Planning and preparation strengthens our students and gives them the fortitude and maturity to deal calmly and thoughtfully with their new environment. The SemPrep Course focuses on skills that help shape mindsets and expectations about the coming year. I help girls address some of the common “pitfalls” they will encounter. Together, we build a toolbox of coping skills, priming them for sustained success throughout the year.
Current research shows that the practice of mindfulness is remarkable in its ability to manage stress, reduce anxiety, and rewire neural connections. Mindfulness helps develop the mental clarity to deal with stress triggers. Without mindfulness, our bodies go into fight-or-flight mode. Our bodies “gear up” (which, in the face of real danger is a lifesaving systemic biological response) and our brains become flushed with cortisol and adrenaline, effectively limiting our ability to resolve issues in a productive way. Active mindfulness is a technique our girls can use throughout their entire lives once it’s added to their toolbox of coping skills.
Students commonly become caught up in the dynamism of the new lessons they are learning, and it is often difficult to grow at a healthy and adaptive pace. The year in Israel offers enormous opportunities for spiritual growth. The SemPrep Course helps students understand what true and meaningful change is, and how to notice and prevent a situation where radical and extreme transformations occur and cause what therapists refer to as “cognitive dissonance.” This is when someone experiences conflicting attitudes, beliefs, or behaviors which can cause emotional discomfort, anxiety, and sometimes resentment. The SemPrep Course addresses ways to learn and grow, which are some of the most important goals in going to Israel for many girls, while keeping in mind their own identity, and how they are feeling about any new changes in the spiritual lives they are developing.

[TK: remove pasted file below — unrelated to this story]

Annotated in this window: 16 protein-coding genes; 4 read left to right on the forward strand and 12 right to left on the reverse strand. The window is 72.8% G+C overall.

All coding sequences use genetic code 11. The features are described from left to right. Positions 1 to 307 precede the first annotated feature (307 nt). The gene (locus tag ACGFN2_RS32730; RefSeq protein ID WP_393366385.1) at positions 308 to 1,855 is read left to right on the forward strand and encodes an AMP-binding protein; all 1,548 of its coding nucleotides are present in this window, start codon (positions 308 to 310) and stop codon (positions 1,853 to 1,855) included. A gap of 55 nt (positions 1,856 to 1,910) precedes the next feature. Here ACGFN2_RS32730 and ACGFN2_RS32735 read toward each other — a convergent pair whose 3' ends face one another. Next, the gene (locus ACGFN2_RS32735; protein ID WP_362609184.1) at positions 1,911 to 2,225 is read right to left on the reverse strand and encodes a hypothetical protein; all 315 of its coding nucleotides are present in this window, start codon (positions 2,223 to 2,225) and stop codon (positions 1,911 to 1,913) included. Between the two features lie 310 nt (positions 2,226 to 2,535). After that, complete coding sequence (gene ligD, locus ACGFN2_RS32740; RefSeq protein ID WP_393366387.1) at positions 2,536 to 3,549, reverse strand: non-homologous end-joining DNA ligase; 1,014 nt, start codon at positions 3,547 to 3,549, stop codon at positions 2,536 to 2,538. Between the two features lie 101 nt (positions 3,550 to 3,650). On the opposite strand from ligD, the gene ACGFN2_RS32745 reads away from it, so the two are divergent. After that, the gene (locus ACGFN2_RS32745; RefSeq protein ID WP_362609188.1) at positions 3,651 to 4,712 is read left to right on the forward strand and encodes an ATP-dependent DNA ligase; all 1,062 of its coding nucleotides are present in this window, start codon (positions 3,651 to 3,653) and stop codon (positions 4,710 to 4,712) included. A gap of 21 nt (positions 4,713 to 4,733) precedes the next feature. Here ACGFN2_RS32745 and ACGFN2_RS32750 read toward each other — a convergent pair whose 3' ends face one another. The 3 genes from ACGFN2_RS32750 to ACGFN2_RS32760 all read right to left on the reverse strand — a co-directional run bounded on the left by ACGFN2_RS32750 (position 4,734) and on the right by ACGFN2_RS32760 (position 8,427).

Creating relationships during sem year in Israel causes anxiety in some, especially those who struggled socially in high school and are looking forward to forging new friendships with girls outside of their communities and with teachers and faculty as well. Some students do not have the skills and confidence to start fresh when it comes to relationships. The SemPrep Course teaches social skills useful in many situations, especially in dealing with roommates.
Helping students achieve more mastery over their own behaviors will bolster self-esteem and self-confidence. Mastery gives them the ability to navigate successfully through the stormy waters of new relationships.
Challenges will still occur, and I don’t practice or condone the “snow plow” technique for seminary girls. “Snow plow” describes a parenting tactic where parents try to eliminate all of life’s obstacles for their children. Teens desire the skills to negotiate the ups and downs of life so they can build resilience and emotional maturity. Giving our daughters the tools to face life’s obstacles with courage is the greatest gift of all.